These issues are due to centuries of socialization and previous generations perpetuating the idea that men are supposed to be mentally strong, aggressive and self-sufficient, whereas men who are not are perceived as weak, impotent or worse — girly.

It is this same socialized expectation that paints women as weak, fickle and moody. In reality, there is very little difference in the way that men and women experience emotion or cognitive ability, and what little difference exists is likely due to socialization, especially as it gets smaller with each passing decade.

The case for MRA is thus a valid one. What I don’t understand, however, is how so many MRAs and anti-feminists use this type of platform as an argument against feminism or as evidence that women aren’t oppressed. Even if you ignore the historical oppression of women that took place for thousands of years and definitely hasn’t been completely undone in under a century, women’s issues still very much exist.

According to a compilation of statistics by The United Nations Entity for Gender Equality and the Empowerment of Women, or UN Women, one in five women has experienced sexual violence in their lifetime, and women of all demographics are much more likely to be abused or killed by their intimate partner. Women make up 80 percent of human trafficking victims, 79 percent of which are trafficked for the purpose of sexual exploitation.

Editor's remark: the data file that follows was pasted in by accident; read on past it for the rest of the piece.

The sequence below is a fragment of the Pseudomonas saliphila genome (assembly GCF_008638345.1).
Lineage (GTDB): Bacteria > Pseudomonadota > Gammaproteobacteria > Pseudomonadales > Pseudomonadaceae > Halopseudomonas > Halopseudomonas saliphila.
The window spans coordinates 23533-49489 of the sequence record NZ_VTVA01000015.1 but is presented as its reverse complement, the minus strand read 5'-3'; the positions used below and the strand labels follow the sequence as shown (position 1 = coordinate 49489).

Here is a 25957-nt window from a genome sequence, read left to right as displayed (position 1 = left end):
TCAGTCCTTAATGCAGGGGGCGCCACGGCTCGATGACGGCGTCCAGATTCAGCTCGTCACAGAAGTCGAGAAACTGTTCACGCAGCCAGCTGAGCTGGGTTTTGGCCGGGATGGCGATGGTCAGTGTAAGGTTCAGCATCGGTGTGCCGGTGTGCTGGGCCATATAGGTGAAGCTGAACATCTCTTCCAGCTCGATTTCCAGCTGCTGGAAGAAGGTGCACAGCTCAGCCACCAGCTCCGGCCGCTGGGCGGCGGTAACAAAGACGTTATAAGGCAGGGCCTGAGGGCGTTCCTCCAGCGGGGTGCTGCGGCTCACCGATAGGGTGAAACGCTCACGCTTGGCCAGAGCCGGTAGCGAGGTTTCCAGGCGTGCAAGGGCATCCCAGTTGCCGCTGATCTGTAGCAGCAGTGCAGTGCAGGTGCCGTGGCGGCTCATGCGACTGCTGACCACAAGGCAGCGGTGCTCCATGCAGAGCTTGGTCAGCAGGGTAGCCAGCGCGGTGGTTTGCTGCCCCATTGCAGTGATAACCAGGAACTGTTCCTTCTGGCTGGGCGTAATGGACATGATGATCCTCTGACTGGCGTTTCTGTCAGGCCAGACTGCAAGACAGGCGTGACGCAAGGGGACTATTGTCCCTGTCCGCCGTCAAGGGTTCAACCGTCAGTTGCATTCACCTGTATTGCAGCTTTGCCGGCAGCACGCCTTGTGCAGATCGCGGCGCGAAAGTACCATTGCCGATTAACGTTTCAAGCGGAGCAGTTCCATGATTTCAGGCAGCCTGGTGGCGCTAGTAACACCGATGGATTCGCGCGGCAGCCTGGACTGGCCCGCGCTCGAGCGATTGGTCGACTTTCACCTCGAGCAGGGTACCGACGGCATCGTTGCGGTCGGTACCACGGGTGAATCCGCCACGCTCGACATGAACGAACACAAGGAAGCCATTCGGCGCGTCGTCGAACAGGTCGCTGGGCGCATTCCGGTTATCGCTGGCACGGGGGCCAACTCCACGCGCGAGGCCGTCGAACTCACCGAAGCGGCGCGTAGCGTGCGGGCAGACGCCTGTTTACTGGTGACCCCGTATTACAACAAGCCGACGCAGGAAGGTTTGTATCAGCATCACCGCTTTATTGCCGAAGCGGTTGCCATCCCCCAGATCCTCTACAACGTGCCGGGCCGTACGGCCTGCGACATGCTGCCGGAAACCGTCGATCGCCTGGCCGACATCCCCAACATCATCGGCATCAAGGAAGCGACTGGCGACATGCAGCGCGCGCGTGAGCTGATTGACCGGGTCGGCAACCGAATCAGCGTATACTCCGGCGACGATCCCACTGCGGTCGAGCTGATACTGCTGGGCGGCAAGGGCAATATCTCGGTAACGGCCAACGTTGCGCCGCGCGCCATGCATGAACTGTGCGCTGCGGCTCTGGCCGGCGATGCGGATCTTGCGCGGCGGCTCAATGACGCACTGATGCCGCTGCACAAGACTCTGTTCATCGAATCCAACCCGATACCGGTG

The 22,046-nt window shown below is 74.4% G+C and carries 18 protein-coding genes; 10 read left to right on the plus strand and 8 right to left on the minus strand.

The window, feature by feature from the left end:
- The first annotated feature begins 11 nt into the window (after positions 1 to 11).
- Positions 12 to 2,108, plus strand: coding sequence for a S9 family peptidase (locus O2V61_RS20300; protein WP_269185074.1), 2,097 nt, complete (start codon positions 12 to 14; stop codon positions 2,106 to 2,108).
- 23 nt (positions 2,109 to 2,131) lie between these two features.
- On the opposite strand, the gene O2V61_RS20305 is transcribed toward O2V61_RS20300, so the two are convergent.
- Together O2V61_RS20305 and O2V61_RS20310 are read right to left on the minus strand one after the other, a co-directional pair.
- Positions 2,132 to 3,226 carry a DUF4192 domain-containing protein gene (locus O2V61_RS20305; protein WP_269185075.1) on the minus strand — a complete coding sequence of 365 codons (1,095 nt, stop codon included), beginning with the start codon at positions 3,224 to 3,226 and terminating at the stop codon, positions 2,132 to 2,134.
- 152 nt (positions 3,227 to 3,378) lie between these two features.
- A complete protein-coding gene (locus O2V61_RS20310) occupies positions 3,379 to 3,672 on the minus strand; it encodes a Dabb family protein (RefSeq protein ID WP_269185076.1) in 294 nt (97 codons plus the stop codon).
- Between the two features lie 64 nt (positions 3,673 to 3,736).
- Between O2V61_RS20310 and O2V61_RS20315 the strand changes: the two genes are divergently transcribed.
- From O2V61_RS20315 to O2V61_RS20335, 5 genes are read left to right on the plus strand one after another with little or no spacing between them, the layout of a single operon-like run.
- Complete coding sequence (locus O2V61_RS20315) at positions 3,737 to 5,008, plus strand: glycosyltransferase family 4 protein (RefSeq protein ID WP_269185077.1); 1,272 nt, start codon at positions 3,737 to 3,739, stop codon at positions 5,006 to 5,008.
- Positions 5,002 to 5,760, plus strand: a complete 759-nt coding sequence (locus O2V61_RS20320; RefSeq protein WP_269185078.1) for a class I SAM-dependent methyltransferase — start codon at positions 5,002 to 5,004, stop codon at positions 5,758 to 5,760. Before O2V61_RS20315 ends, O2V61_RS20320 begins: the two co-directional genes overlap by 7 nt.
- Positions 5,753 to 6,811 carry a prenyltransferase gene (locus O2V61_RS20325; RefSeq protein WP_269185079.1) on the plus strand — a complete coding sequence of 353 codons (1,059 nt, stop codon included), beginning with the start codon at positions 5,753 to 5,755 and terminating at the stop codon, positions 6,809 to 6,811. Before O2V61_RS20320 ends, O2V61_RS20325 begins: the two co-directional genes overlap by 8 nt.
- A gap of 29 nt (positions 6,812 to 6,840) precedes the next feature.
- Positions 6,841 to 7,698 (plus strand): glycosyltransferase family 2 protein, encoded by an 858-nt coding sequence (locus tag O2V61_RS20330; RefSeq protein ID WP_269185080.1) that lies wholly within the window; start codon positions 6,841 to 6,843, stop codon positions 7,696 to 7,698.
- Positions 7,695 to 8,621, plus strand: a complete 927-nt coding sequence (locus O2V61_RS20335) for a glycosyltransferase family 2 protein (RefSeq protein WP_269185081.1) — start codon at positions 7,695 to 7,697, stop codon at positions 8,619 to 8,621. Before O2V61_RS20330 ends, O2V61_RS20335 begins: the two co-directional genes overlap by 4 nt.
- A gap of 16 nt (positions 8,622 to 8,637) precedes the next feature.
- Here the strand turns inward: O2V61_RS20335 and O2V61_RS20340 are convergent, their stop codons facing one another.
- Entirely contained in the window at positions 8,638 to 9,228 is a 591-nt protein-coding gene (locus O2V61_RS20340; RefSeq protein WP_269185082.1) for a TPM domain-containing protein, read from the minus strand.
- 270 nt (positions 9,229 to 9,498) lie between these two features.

Even if one were to completely ignore these instances of social injustice as a real axis of oppression, feminist activism isn’t limited to the United States. The past two decades have laid witness to some very real and legal repression of women in many countries, with some governments going as far as having banned women from driving or walking without a chaperone. Over 60 million girls worldwide are child brides, and thousands of dowry-related deaths still occur in India.

In essence, patriarchy and gender stereotypes are hurting everyone, even men. Nobody in feminist circles is denying this. The tendency of MRAs and anti-feminists to blame their struggle on feminism rather than the toxic expectations of unyielding hypermasculinity and rigid gender roles created gradually by previous generations is regressive and will do nothing to solve gender disparities in any area of life.

If the MRA movement is to be taken seriously, it must first acknowledge that men’s issues and women’s issues are two sides of the same coin, not enemies, and you can’t fix one without fixing the other.

A MRA who is truly committed to his activism ought to be collaborating with feminists and working toward dismantling homophobia, misogyny and rigid gender roles as those are key contributors to his struggle. He will encourage other men to speak candidly and supportively with one another about issues of mental health, appreciate and express emotions and treat both women and other men with genuine respect and compassion.

It is entirely possible to be passionate about solving men’s issues while also being pro-feminist. Only by uniting against the true sources of gender-based oppression can we begin to move toward true social equality and a better life for everyone.